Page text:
Theme: THE UNSEARCHABLE RICHES OF HIS GRACE
Key Text: ” Thus says the Lord of hosts; the fast of the fourth month, and the fast of the fifth, and the fast of the seventh, and the fast of the tenth, shall be to the house of Judah joy and gladness, and cheerful feasts; therefore love the truth and peace.” (Zechariah 8:19).
Some may view fasting as an archaic tradition, but it is necessary for Christian living. It is an age-old tradition which many religions practice. It is an act of self-denial we engage in when we want to seek God or seek his favour or blessings. In the Old Testament, the verb “fast” is sometimes coupled with the words “weep,” “mourn,” or “lay in sackcloth,” all expressing intensity. Any person who truly wants to seek God in this age must engage in the discipline of fasting. Fasting should be voluntary, not done under compulsion or as a show-off (Luke.18:12).
REASONS FOR FASTING
We fast for different reasons, these include the following:
The Scripture commands us to fast. The Jews asked Jesus why His disciples did not fast. His response was: “Can the friends of the bridegroom mourn as long as the bridegroom is with them? But the days will come when the bridegroom will be taken away from them, and then they will fast.” The response of Jesus implies that now that He has been taken away, we should fast.
We fast because Jesus our Master fasted. During His fast He was able to overcome the temptation of the devil. Fasting helps us to be Christ-like. The goal of every Christian should be to be like Christ. If fasting helped Jesus to overcome temptations, then we need to fast so as to confront the daily temptations of life.
The saints of old fasted. Moses fasted when he was invited by God to come and receive the Ten Commandments (Exodus.24:12). He fasted to approach and seek God. He fasted to know the mind of God. Ezra fasted and sought God (Ezra 8:23). Nehemiah prayed and fasted (Nehemiah,1:4). Esther fasted before approaching the King (Esther 4:16).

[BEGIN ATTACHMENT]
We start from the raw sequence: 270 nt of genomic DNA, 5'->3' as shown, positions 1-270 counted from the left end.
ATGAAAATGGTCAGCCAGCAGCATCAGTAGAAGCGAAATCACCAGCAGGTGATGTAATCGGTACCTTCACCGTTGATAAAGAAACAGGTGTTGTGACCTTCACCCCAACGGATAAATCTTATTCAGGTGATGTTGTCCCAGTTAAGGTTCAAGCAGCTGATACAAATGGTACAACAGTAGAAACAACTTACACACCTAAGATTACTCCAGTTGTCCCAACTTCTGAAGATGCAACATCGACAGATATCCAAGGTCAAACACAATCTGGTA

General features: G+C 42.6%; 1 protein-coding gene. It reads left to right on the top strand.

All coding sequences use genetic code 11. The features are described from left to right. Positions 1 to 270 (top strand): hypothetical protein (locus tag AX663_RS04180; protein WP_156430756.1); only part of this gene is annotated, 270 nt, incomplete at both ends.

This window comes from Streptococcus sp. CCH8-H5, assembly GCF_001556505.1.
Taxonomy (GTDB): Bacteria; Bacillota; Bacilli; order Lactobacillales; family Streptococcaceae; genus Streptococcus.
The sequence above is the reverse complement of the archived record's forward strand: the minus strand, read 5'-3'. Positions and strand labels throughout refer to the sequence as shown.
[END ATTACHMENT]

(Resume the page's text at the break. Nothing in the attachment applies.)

David fasted. He fasted to repent and show penitence before God. He fasted to see if God would spare the life of the son Uriah’s wife had for him (2 Samuel.12:16,22). He wrote that he humbled his soul through fasting. “…I humbled my soul in fasting” (Psalm 35:13). The lifestyle of these saints of old teach that there is blessing in fasting.
Paul fasted on several occasions. In some cases they were voluntary, in other cases they were imposed on him by the circumstances of the ministry, as during his conversion (Acts 9:9; 2 Corinthians.6:5; 11:27). Thus, we learn from Paul that fasting has spiritual benefits.
Fasting is necessary for spiritual warfare. When it is accompanied with prayer, fasting breaks the power of the forces of darkness. Jesus fasted before he confronted the devil in the wilderness. He came out victorious. If Jesus had succumbed to the temptations of the devil, the destiny of humanity would have been different today. When Daniel fasted for twenty-one days, the prince of Persia opposed him and would not allow him to get the answers to his prayer. But praise God, the angel Michael came to the rescue and Daniel got the victory (Daniel 11).
Fasting brings deliverance and victory to individuals, communities and nations. When the king and the people of Nineveh fasted and prayed, God answered them and delivered the land of Nineveh from judgment (Jonah 3).
Fasting is necessary before vital decisions are made (Acts 13:2,3; 14:23). This is because it gives one the clarity of mind and thought to take decisions. It is for the same reason that some writers would prefer to fast when writing. They receive more inspiration and clarity of ideas to write when fasting than when they eat and drink.
We can see that there are many reasons and benefits of fasting. We hope these reasons will encourage you to participate and conclude this thirty days fast with others.
PRAYER: Father, thank you for the immense benefits of fasting. Strengthen me to be involved in this month–long fast.